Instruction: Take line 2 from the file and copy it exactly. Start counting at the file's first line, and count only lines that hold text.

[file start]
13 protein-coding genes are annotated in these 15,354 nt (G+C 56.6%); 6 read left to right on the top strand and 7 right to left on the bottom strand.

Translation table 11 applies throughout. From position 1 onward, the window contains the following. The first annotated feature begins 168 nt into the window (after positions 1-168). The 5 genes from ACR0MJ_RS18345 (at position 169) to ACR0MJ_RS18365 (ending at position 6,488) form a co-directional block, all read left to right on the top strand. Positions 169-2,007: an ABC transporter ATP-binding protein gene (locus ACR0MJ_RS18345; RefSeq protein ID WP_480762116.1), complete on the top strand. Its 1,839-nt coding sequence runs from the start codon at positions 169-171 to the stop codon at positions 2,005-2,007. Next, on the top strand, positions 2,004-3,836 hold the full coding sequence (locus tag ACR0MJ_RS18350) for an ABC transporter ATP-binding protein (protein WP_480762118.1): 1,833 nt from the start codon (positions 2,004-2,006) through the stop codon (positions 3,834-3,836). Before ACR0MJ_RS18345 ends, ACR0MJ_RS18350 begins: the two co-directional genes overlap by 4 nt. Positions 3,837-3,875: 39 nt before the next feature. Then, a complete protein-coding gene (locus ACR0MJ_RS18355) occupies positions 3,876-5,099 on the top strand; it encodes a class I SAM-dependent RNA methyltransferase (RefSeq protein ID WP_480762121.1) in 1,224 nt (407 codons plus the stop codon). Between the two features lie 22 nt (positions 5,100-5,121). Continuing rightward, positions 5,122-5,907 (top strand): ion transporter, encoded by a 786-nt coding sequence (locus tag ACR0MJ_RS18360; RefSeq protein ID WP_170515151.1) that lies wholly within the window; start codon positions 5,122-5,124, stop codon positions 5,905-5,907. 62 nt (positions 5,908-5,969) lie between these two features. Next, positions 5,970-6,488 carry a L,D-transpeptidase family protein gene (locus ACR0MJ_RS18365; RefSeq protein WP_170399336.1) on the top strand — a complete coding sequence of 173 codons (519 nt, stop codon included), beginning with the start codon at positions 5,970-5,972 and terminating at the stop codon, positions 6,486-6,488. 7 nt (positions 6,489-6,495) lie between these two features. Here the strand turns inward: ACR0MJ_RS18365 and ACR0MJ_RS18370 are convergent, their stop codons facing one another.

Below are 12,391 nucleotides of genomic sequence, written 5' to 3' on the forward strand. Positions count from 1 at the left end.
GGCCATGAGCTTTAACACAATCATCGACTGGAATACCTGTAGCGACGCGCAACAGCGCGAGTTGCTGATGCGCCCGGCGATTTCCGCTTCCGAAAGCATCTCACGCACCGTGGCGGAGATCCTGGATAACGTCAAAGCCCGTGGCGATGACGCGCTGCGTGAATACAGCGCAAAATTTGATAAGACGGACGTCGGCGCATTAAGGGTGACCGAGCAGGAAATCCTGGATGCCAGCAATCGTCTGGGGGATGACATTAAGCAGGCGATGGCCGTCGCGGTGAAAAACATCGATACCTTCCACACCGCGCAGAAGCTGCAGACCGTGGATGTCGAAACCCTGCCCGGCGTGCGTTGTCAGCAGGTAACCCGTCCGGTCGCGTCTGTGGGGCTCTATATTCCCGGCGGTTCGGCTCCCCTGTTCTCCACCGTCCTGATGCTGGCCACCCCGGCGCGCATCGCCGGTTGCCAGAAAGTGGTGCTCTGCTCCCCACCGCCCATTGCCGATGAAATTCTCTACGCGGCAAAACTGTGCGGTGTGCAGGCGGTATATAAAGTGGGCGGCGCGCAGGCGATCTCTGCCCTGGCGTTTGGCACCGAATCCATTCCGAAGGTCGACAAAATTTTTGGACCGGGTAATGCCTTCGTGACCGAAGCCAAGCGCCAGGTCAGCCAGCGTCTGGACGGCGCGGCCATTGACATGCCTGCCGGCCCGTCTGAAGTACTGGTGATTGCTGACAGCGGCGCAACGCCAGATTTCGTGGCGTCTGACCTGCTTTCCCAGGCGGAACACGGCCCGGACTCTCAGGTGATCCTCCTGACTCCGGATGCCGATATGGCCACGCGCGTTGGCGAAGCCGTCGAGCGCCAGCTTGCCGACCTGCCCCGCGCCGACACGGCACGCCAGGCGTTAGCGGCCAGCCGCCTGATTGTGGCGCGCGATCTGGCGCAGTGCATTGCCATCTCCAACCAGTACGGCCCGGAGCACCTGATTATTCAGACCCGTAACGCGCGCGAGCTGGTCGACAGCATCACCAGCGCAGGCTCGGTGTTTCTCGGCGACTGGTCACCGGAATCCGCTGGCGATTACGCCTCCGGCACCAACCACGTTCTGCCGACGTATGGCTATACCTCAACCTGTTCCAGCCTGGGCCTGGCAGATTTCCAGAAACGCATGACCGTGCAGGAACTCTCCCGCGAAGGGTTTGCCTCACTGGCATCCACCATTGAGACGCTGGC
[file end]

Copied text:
Translation table 11 applies throughout. From position 1 onward, the window contains the following. The first annotated feature begins 168 nt into the window (after positions 1-168). The 5 genes from ACR0MJ_RS18345 (at position 169) to ACR0MJ_RS18365 (ending at position 6,488) form a co-directional block, all read left to right on the top strand. Positions 169-2,007: an ABC transporter ATP-binding protein gene (locus ACR0MJ_RS18345; RefSeq protein ID WP_480762116.1), complete on the top strand. Its 1,839-nt coding sequence runs from the start codon at positions 169-171 to the stop codon at positions 2,005-2,007. Next, on the top strand, positions 2,004-3,836 hold the full coding sequence (locus tag ACR0MJ_RS18350) for an ABC transporter ATP-binding protein (protein WP_480762118.1): 1,833 nt from the start codon (positions 2,004-2,006) through the stop codon (positions 3,834-3,836). Before ACR0MJ_RS18345 ends, ACR0MJ_RS18350 begins: the two co-directional genes overlap by 4 nt. Positions 3,837-3,875: 39 nt before the next feature. Then, a complete protein-coding gene (locus ACR0MJ_RS18355) occupies positions 3,876-5,099 on the top strand; it encodes a class I SAM-dependent RNA methyltransferase (RefSeq protein ID WP_480762121.1) in 1,224 nt (407 codons plus the stop codon). Between the two features lie 22 nt (positions 5,100-5,121). Continuing rightward, positions 5,122-5,907 (top strand): ion transporter, encoded by a 786-nt coding sequence (locus tag ACR0MJ_RS18360; RefSeq protein ID WP_170515151.1) that lies wholly within the window; start codon positions 5,122-5,124, stop codon positions 5,905-5,907. 62 nt (positions 5,908-5,969) lie between these two features. Next, positions 5,970-6,488 carry a L,D-transpeptidase family protein gene (locus ACR0MJ_RS18365; RefSeq protein WP_170399336.1) on the top strand — a complete coding sequence of 173 codons (519 nt, stop codon included), beginning with the start codon at positions 5,970-5,972 and terminating at the stop codon, positions 6,486-6,488. 7 nt (positions 6,489-6,495) lie between these two features. Here the strand turns inward: ACR0MJ_RS18365 and ACR0MJ_RS18370 are convergent, their stop codons facing one another.